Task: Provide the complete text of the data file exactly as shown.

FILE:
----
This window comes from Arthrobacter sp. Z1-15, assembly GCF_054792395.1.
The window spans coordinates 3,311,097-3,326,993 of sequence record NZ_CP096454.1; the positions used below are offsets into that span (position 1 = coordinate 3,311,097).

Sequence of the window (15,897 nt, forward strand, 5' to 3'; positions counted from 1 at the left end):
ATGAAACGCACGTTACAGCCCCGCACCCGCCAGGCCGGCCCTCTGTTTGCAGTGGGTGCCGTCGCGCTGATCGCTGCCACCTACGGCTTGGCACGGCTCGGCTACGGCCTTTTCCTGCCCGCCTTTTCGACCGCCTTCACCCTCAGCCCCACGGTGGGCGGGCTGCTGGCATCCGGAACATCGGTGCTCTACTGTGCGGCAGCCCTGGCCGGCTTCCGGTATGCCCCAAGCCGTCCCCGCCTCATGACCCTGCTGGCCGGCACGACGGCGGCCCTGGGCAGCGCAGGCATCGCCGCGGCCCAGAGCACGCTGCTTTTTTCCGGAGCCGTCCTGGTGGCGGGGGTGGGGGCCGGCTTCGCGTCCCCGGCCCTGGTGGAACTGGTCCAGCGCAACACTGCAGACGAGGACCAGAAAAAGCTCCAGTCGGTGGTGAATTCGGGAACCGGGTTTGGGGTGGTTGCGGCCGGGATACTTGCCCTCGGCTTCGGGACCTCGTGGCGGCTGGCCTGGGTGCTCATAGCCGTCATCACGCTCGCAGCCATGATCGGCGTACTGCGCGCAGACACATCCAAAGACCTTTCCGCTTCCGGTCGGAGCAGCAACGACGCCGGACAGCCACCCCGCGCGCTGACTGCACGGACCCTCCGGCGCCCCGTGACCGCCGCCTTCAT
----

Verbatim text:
This window comes from Arthrobacter sp. Z1-15, assembly GCF_054792395.1.
The window spans coordinates 3,311,097-3,326,993 of sequence record NZ_CP096454.1; the positions used below are offsets into that span (position 1 = coordinate 3,311,097).

Sequence of the window (15,897 nt, forward strand, 5' to 3'; positions counted from 1 at the left end):
ATGAAACGCACGTTACAGCCCCGCACCCGCCAGGCCGGCCCTCTGTTTGCAGTGGGTGCCGTCGCGCTGATCGCTGCCACCTACGGCTTGGCACGGCTCGGCTACGGCCTTTTCCTGCCCGCCTTTTCGACCGCCTTCACCCTCAGCCCCACGGTGGGCGGGCTGCTGGCATCCGGAACATCGGTGCTCTACTGTGCGGCAGCCCTGGCCGGCTTCCGGTATGCCCCAAGCCGTCCCCGCCTCATGACCCTGCTGGCCGGCACGACGGCGGCCCTGGGCAGCGCAGGCATCGCCGCGGCCCAGAGCACGCTGCTTTTTTCCGGAGCCGTCCTGGTGGCGGGGGTGGGGGCCGGCTTCGCGTCCCCGGCCCTGGTGGAACTGGTCCAGCGCAACACTGCAGACGAGGACCAGAAAAAGCTCCAGTCGGTGGTGAATTCGGGAACCGGGTTTGGGGTGGTTGCGGCCGGGATACTTGCCCTCGGCTTCGGGACCTCGTGGCGGCTGGCCTGGGTGCTCATAGCCGTCATCACGCTCGCAGCCATGATCGGCGTACTGCGCGCAGACACATCCAAAGACCTTTCCGCTTCCGGTCGGAGCAGCAACGACGCCGGACAGCCACCCCGCGCGCTGACTGCACGGACCCTCCGGCGCCCCGTGACCGCCGCCTTCAT